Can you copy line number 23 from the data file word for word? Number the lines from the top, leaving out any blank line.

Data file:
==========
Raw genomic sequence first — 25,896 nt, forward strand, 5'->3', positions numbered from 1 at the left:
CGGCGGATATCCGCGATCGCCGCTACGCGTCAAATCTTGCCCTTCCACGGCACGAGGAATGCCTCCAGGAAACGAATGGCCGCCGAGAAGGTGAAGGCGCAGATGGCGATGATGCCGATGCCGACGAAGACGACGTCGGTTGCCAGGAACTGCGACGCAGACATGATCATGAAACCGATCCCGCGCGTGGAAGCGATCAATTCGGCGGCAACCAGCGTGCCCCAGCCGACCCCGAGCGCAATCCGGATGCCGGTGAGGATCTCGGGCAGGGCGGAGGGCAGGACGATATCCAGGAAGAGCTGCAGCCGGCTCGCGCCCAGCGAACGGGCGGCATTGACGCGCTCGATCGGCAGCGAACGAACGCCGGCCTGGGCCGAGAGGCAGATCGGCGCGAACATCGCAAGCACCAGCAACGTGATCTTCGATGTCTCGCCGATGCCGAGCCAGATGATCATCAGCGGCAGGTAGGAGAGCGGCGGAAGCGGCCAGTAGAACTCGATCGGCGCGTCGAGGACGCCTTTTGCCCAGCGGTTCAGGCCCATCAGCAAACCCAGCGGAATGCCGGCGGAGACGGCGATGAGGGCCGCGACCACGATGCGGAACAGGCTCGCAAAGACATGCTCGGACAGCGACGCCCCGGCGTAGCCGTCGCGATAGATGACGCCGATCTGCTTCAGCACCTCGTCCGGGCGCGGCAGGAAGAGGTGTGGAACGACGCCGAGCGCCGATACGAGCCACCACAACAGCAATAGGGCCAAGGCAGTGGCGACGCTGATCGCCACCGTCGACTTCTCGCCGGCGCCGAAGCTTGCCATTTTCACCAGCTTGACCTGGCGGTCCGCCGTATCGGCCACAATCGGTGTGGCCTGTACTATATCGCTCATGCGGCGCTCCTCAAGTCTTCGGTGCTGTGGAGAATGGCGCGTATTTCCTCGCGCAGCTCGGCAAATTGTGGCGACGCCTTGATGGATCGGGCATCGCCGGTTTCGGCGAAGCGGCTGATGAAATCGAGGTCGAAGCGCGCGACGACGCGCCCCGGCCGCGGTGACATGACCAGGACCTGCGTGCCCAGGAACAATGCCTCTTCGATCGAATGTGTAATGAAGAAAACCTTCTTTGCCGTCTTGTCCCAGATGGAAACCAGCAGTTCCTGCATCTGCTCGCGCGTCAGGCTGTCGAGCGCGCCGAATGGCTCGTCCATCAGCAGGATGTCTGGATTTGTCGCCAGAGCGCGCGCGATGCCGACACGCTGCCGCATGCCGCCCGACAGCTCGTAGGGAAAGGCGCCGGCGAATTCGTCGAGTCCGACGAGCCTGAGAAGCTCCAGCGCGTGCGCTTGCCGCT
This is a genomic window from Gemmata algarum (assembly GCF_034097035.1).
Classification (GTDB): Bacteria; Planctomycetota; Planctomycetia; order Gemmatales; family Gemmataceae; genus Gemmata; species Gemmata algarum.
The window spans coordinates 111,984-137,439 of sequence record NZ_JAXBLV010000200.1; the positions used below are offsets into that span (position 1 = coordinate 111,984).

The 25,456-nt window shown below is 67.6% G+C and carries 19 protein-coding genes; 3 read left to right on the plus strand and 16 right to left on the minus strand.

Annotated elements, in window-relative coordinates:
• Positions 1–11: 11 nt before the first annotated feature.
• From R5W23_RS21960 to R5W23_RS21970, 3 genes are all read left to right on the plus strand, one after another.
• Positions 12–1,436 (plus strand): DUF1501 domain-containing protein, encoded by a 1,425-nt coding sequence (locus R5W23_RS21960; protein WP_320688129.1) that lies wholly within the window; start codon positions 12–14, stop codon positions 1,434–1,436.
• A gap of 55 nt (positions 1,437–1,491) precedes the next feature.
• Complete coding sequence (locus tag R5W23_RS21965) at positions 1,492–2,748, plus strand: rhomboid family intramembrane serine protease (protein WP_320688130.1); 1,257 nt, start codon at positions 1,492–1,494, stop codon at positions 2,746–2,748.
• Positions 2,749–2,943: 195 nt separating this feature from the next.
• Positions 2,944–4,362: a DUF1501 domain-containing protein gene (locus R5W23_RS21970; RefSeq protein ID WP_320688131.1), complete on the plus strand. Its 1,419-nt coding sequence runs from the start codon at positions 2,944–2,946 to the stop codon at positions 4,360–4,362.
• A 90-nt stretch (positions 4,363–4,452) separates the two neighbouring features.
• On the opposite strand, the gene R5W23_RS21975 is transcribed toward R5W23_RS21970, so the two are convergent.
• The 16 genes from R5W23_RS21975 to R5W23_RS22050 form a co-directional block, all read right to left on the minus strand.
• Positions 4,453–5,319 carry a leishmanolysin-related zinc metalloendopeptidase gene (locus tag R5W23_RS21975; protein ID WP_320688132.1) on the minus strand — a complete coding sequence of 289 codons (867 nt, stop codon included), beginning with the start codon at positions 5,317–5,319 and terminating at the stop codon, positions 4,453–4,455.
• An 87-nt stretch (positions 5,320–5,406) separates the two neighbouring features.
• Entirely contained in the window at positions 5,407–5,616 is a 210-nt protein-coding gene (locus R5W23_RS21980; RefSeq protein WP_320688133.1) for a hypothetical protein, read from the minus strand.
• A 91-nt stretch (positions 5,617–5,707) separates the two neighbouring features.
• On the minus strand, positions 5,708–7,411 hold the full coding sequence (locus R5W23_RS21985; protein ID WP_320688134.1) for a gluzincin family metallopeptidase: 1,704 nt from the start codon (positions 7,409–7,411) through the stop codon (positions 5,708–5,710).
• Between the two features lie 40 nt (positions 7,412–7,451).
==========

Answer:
• Between the two features lie 40 nt (positions 7,412–7,451).